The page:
Chatting online at school to sharpen critical reading skills

Ngee Ann Secondary students Sean Lam (left) and Maya Sri Dewi were part of the Web-based reading and learning analytics programme last year.
Ngee Ann Secondary students Sean Lam (left) and Maya Sri Dewi were part of the Web-based reading and learning analytics programme last year.ST PHOTO: LIM YAOHUI

Students at Ngee Ann Secondary School often chat online in class, with their teachers' encouragement.

The Tampines school recently developed a Web-based reading and learning analytics programme that develops students' critical reading skills.

The programme, used for subjects such as English throughout the year, allows students to use their mobile devices and read uploaded materials, on topics such as abortion and Singapore's education system, on the WiRead platform. They then consider the text's finer details such as the purpose, assumptions and points of views, before sharing their answers with their peers online.

Madam Muneira Daud, the school's head of department for English, said students who have used the platform develop a habit of analysing the various perspectives in a text, such as a comprehension passage in an English test.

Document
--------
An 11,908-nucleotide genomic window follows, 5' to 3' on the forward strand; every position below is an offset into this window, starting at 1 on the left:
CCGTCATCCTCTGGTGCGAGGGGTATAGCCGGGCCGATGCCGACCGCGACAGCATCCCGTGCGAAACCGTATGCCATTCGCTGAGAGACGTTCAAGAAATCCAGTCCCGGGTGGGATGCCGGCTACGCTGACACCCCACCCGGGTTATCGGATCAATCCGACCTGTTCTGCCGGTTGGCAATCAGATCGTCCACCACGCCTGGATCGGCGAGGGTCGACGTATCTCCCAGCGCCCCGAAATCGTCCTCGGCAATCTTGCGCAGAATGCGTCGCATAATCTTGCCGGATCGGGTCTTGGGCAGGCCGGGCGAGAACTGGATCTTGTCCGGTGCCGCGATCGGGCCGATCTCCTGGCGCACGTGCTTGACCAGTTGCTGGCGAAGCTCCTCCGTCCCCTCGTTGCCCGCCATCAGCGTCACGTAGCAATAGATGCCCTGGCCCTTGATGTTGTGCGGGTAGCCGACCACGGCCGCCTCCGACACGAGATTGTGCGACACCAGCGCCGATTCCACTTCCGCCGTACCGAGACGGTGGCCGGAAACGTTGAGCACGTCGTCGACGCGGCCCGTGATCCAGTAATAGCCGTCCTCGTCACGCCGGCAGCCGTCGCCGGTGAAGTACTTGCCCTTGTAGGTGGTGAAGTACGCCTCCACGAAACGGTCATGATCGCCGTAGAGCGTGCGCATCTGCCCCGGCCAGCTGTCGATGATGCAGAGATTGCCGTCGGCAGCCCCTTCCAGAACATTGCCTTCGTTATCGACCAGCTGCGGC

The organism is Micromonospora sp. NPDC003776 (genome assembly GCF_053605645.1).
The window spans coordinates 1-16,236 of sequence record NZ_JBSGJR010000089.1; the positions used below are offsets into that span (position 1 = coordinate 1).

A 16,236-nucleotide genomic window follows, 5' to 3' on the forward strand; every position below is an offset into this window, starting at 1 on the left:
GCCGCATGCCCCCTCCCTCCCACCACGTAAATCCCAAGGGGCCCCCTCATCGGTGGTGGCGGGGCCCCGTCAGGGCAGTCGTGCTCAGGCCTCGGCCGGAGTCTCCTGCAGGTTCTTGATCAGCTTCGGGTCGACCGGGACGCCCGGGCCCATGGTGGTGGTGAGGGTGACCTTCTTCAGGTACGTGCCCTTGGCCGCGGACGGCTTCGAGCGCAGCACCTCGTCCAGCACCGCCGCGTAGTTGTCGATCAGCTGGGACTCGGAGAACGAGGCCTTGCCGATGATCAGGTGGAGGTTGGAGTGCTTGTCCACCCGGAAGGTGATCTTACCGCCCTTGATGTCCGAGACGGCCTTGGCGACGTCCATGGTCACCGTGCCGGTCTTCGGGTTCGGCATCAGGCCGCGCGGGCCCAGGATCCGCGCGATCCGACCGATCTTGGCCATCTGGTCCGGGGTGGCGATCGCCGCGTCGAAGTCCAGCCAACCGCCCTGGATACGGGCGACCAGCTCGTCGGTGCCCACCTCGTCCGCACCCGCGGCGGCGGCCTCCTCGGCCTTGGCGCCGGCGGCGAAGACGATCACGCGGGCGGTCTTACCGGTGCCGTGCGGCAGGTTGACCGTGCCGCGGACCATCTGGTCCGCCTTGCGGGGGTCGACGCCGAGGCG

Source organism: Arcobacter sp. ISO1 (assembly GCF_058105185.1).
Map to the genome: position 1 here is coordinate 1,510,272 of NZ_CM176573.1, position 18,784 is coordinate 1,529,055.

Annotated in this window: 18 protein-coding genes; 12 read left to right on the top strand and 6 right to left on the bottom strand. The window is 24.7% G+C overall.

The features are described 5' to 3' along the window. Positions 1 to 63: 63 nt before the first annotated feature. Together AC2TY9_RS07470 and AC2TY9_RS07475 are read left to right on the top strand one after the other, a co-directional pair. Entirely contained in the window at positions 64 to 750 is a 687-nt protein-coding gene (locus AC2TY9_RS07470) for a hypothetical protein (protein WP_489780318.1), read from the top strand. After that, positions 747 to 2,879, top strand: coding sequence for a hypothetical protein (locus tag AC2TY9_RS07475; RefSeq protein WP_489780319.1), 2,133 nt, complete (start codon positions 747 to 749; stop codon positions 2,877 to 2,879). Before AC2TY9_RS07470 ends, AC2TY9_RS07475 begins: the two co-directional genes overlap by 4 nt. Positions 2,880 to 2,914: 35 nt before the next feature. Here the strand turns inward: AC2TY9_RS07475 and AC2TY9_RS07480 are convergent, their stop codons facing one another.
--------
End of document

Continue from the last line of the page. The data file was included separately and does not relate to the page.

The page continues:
"We felt that critical thinking was an area that we needed to promote among our students as a life skill," she said, adding that WiRead allows students to think through their opinions and come up with justifications to back their claims.

She added: "They are aware of how they would need to approach a text and to think around anything that is presented to them."

The teachers, who also facilitate class discussions, can monitor their students' progress.

The system captures the students' participation and analyses their arguments.

Madam Muneira said: "The programme informs me, as a teacher, what my class is doing and provides feedback that can be used to guide my students' thinking."

The programme was piloted in a Secondary 3 class last year, and will be adopted across the level this year. Ngee Ann Secondary is one of the eight "schools of the future", under the Ministry of Education's FutureSchools project.

Sec 4 student Maya Sri Dewi, 16, who went through the pilot last year, said the innovative approach has helped develop her critical reading skills, which she said are important in understanding comprehension questions.

"It exposes us to different views shared by our classmates and broadens our own perspective when we read texts and articles," she added.

Calvin Yang

A version of this article appeared in the print edition of The Straits Times on February 08, 2016, with the headline 'Chatting online at school to sharpen critical reading skills'. Print Edition | Subscribe